454-pyrosequencing reveals variable fungal diversity across farming systems

Elham A. Kazeeroni, Abdullah M. Al-Sadi*

*Corresponding author for this work

Research output: Contribution to journalArticlepeer-review

16 Citations (Scopus)

Abstract

Oasis farming system is common in some parts of the world, especially in the Arabian Peninsula and several African countries. In Oman, the farming system in the majority of farms follows a semi-oasis farming (SOF) system, which is characterized by growing multiple crops mainly for home consumption, but also for local market. This study was conducted to investigate fungal diversity using pyrosequencing approach in soils from a farm utilizing a SOF system which is cultivated with date palms, acid limes and cucumbers. Fungal diversity from this farm was compared to that from an organic farm (OR) growing cucumbers and tomatoes. Fungal diversity was found to be variable among different crops in the same farm. The observed OTUs, Chao1 richness estimates and Shannon diversity values indicated that soils from date palms and acid limes have higher fungal diversity compared to soil from cucumbers (SOF). In addition, they also indicated that the level of fungal diversity is higher in the rhizosphere of cucumbers grown in OR compared to SOF. Ascomycota was the most dominant phylum in most of the samples from the OR and SOF farms. Other dominant phyla are Microsporidia, Chytridiomycota, and Basidiomycota. The differential level of fungal diversity within the SOF could be related to the variation in the cultural practices employed for each crop.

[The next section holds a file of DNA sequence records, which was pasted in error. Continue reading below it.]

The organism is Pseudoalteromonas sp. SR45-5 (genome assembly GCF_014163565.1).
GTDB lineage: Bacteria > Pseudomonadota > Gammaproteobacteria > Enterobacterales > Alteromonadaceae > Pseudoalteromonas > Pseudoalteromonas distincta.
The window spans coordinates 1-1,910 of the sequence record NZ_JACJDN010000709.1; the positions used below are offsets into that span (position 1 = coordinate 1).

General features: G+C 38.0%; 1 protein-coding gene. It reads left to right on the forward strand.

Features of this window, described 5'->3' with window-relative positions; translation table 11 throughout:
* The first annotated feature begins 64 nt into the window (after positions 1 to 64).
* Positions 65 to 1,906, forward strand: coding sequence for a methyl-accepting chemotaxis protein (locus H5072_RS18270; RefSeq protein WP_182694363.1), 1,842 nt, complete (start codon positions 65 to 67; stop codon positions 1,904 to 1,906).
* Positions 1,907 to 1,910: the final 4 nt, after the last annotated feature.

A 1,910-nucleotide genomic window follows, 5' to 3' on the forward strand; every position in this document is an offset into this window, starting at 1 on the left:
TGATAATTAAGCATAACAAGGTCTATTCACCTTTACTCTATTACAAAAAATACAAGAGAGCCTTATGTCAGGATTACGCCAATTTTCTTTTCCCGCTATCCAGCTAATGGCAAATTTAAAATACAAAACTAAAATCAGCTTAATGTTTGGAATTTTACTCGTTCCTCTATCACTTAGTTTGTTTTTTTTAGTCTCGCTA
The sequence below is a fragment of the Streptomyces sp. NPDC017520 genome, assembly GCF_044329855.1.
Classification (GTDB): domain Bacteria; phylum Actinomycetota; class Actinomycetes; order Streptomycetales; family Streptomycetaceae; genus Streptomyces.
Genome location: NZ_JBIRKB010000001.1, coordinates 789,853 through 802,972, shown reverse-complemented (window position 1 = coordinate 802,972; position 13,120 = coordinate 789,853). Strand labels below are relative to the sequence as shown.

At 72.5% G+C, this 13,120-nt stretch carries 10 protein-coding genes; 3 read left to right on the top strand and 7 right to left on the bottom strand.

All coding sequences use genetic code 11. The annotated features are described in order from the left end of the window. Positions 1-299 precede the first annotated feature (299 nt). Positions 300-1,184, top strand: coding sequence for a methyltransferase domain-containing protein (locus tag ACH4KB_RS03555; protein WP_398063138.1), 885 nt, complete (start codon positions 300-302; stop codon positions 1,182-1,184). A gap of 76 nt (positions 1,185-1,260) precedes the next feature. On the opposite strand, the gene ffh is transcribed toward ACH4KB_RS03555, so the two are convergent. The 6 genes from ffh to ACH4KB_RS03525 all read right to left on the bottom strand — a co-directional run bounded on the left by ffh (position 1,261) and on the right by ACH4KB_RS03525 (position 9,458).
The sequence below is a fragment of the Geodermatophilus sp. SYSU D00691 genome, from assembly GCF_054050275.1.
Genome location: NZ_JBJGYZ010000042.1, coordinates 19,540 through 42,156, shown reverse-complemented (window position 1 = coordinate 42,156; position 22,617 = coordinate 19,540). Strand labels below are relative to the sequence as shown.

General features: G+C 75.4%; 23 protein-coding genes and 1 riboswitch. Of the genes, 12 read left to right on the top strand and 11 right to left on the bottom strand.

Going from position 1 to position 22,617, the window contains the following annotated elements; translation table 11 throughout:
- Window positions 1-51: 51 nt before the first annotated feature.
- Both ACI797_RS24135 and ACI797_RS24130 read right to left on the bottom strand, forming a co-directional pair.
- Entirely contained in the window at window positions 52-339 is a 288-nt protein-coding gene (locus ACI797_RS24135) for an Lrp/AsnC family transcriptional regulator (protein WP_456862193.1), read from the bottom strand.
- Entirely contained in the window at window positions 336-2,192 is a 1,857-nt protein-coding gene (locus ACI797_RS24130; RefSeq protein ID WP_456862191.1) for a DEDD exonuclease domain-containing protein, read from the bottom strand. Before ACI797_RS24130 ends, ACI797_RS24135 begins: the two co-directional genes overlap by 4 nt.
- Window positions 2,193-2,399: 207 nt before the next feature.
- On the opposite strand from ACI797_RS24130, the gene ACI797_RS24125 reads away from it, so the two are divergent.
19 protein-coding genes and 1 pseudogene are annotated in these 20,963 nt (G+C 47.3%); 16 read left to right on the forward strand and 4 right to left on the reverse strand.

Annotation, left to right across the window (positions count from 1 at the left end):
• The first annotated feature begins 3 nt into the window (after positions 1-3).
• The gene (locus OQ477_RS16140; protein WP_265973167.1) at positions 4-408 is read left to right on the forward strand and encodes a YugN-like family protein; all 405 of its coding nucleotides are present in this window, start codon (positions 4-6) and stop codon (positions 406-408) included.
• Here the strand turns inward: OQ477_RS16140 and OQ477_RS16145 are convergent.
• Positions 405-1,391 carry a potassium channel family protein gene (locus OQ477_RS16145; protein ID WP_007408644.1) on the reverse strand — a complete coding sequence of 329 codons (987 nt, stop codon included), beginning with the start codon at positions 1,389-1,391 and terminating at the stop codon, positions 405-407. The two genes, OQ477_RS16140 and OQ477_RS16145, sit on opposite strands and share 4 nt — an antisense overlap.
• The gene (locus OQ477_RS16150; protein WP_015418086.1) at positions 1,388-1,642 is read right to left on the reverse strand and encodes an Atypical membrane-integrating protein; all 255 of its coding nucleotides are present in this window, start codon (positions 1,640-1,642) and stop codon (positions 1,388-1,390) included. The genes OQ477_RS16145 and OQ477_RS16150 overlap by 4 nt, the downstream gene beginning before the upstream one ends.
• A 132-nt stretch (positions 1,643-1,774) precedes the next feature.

Original languageEnglish
Article number314
JournalFrontiers in Plant Science
Volume7
Issue numberMAR2016
DOIs
Publication statusPublished - Mar 14 2016

Keywords

  • Fungal communities
  • Oasis farming
  • Organic matter
  • Pesticides
  • Population dynamics
  • Soil-borne fungi

ASJC Scopus subject areas

  • Plant Science

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